Home / U.S. / Donald Trump once pressed against fire sprinklers in New York’s existing skyscrapers, including Trump Tower

Donald Trump once pressed against fire sprinklers in New York’s existing skyscrapers, including Trump Tower

Fire trucks arrive at Trump Tower on 5th Avenue in New York on April 7, 2018 during a fire on the 50th floor of the building owned by US President Donald Trump (AFP / Getty Images)

. He swallowed firefighters as they walked through the hallway obstructed by smoke from a Brooklyn building, looking for a 67-year-old woman who believed she was trapped inside her apartment.

More than 150 lifeguards were on the scene as the pre-dawn glow On December 19, 1998, the New York Times reported later on the facilities for older people operated by the Housing Authority of the City of NY. The three men on the top floor were immobilized when the wind from the open windows turned the narrow corridor into a blowtorch. "May Day!" He came on the radio. The firemen died in a minute.

The fire – the deadliest to arrive in New York City in four years – was quickly followed by another tragedy on the Upper West Side of Manhattan on December 25. Four residents were killed when a fire broke out inside a 51-story apartment building, South Park Towers.

In both fires, sprinklers -for lack of them- played a critical role in the loss of lives. The sprinklers in the Brooklyn building did not work. South Park Towers did not have them in their residential flats. Later, the then mayor Rudolph W. Giuliani and other officials advocated new laws that required sprinklers in all buildings.

The proposal, however, received the rejection of the real estate developers who argued that the modification of existing structures was too expensive, including Donald Trump.

The president's past views on fire sprinklers are back in the news after a fire rampaged through an apartment on the 50th floor at Trump Tower in New York City on Saturday night. Todd Brassner, a 67-year-old art dealer, was found unconscious at the scene. He was later pronounced dead at the hospital.

Due to the controversial debate in the late 1990s about fire safety, no sprinklers were installed on the Trump property, safeguards that may have stopped or limited the fire this weekend.

The floors, which are residence floors, are not sprayed, "said Commissioner Dan Nigro of the FDNY at a press conference, the New York Daily News reported," but the safe building stood quite well. "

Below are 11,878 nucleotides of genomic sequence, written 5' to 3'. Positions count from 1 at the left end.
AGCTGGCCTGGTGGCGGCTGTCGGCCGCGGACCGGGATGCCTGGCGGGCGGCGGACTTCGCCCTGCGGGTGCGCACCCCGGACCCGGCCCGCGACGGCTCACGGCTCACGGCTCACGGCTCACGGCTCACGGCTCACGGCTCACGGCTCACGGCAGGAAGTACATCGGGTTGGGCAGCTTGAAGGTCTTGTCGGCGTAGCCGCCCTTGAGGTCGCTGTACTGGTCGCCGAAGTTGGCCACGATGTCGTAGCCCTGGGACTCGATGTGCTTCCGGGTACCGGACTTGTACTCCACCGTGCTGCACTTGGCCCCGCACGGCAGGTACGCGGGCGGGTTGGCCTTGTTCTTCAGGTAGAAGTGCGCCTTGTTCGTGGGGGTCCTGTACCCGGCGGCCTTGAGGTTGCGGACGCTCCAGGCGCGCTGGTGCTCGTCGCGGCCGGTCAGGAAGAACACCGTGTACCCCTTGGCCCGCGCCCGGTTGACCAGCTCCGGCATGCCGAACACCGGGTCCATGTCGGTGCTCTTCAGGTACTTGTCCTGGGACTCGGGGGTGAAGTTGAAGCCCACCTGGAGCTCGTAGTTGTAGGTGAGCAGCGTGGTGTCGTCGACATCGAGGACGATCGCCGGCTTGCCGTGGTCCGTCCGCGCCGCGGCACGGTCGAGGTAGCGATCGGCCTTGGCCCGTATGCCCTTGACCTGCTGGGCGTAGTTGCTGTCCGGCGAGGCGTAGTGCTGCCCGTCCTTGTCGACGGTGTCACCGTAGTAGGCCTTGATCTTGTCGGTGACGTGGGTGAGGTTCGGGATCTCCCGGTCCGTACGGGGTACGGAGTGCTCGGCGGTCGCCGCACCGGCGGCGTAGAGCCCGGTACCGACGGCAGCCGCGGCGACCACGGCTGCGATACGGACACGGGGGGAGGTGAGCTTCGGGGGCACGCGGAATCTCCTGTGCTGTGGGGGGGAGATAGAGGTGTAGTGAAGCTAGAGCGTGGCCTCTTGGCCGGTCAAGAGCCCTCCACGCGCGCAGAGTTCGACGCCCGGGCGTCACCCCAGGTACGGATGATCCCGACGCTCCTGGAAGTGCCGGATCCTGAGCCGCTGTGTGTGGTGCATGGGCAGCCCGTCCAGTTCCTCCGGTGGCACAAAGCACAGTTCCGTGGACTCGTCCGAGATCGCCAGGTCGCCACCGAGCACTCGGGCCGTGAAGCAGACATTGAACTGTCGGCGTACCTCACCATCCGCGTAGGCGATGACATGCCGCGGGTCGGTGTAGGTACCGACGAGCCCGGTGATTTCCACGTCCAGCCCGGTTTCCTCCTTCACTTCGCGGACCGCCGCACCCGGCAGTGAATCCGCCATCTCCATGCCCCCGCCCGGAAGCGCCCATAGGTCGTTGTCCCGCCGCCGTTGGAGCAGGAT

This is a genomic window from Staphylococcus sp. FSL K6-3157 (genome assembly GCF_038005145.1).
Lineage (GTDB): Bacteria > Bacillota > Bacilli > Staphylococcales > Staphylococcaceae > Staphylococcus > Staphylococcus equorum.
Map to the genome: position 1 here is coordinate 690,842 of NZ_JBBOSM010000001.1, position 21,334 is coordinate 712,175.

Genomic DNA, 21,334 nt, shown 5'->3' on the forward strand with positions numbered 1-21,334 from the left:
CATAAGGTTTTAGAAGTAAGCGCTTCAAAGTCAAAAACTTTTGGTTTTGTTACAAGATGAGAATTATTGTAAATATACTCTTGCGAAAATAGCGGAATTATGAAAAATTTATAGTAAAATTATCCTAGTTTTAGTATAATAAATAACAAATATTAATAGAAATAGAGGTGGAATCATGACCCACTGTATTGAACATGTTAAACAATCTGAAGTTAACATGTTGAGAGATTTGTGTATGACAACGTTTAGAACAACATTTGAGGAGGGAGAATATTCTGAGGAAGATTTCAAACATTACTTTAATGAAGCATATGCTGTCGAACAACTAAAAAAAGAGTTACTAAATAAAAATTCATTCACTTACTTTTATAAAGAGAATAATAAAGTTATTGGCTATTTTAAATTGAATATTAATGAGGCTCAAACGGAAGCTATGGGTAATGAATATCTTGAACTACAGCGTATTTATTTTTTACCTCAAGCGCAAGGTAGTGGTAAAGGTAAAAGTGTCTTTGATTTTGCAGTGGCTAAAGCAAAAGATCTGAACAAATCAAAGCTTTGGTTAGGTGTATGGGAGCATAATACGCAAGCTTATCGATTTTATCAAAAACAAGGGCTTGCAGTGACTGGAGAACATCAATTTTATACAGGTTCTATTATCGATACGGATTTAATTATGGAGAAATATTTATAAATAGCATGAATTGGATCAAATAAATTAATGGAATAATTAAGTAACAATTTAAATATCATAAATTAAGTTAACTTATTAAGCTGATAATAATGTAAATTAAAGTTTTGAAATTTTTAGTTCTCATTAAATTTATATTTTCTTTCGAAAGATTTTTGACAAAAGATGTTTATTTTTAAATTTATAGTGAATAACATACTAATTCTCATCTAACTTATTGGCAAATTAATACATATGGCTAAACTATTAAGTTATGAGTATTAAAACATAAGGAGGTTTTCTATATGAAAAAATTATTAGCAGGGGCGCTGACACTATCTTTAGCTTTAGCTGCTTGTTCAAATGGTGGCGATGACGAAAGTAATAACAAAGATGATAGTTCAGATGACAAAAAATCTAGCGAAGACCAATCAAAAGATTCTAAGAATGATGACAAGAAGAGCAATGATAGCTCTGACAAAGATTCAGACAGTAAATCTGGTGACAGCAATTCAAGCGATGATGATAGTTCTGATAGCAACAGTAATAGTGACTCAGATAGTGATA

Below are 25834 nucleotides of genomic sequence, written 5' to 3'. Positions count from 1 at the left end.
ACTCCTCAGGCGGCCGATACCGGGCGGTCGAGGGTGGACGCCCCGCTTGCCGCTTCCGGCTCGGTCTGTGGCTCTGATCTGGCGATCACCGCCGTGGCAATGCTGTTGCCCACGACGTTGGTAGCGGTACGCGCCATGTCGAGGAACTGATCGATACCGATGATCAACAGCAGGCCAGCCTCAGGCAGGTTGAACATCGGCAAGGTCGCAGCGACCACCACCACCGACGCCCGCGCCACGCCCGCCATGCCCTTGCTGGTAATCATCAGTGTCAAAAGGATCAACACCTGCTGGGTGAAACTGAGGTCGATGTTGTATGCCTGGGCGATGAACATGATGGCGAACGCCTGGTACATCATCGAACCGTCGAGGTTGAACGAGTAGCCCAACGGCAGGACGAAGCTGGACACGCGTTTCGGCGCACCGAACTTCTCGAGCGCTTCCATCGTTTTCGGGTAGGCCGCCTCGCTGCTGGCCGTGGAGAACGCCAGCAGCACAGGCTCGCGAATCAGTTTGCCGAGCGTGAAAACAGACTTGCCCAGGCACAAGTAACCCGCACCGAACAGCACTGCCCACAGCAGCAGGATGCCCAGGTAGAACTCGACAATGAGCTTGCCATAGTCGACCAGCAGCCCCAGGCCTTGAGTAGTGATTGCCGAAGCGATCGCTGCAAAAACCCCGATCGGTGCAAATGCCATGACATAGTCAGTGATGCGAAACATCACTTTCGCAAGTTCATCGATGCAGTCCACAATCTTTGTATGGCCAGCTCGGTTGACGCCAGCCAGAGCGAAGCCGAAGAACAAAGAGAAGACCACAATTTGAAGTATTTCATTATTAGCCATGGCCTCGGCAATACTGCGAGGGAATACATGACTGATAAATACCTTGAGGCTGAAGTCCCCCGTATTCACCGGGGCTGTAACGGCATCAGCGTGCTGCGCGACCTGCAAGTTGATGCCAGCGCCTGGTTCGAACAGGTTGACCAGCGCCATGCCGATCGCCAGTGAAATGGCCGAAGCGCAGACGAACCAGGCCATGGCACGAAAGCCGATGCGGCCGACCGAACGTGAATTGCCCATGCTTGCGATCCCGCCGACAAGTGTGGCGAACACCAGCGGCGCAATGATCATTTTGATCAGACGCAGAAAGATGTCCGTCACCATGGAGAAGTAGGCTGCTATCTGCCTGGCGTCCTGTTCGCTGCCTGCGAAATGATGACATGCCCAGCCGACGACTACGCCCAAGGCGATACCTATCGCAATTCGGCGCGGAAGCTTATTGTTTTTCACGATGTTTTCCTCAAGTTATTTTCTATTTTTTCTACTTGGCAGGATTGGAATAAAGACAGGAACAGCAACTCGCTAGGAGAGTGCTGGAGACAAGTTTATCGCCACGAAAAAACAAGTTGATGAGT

] For Jerome Rose, the Trump Tower fire this weekend was a particularly bleak form of deja vu Resident of South Park Towers in 1998, Rose became a strong supporter of the sprinkler law after the tragedy.

"What New York City does not understand is that each of these high-rise apartment buildings that do not have sprinklers on them … are fire traps," Rose told ABC News over the weekend. "I'm still angry because it's a damned cover-up and the city has hidden it for years and years."

After the two 1998 fires, the Giuliani administration pushed for some kind of proposal to address sprinklers in large buildings. height. " Sprinklers are a good idea; they certainly help, "the mayor told the New York Times at the time," The question is exactly how they are used. "

The main problem was whether it would only require a new construction to have sprinklers, or if older buildings they would be forced to add sprinklers too, Trump and other real estate developers felt that the latter option was too expensive, and estimated that the remodeling of structures would cost up to $ 4 per square foot to add sprinklers.

According to a January article In 1999 in the New York Post, Trump personally "summoned a dozen council members to lobby against the sprinklers." He also donated $ 5,000 to withdraw campaign debt from Peter Vallone, the council speaker. New York Times that had "received and made calls" to municipal officials about the sprinkler proposal, including Archie Spigner, the then president of the Vi Committee Housing and Council Buildings.

"After the fire at South Park Tower, I was sitting there with the owners when a phone call came from a certain real estate developer by the name of Donald Trump," Rose, the sprinkler advocate, reminded ABC News. "I went there to invite them to a memorial service … and I remember the phone call, they said:" Oh, Donald is talking on the phone and he said there's going to be a big move to modernize all of New York's skyscrapers with sprinklers & # 39; "

"People feel more secure with sprinklers," Trump told the New York Times that year. "But the problem with the bill is that it does not go to the buildings that need the most sprinklers, if you look at fire deaths in New York, almost everyone is in one or two family homes."

Opposition to the proposal influenced the final version of the legislation. When the city council approved the proposal in March 1999, it required sprinklers in all new residential buildings with four or more units in each apartment and the common hallway. Existing structures that underwent renovations that add up to 50 percent or more of the building's value also needed sprinklers.

But other older buildings, such as the Trump Tower, built in 1983, could remain without sprinklers.

legislation passed, Trump announced that he would spend $ 3 million to place sprinklers on the 350 units at Trump World Tower, a building that the developer was building across the street from the United Nations.

Under the 1999 legislation, owners who already had their building permits filed did not have to add sprinklers, but Trump opted to do so on his new project, which opened in 2001, the Daily News reported.

After the fire on Saturday, Trump briefly commented on the fire on Twitter. "Fire at Trump Tower is out," the president wrote. "Very confined (well-built building)." Firefighters (and women) did a great job. "

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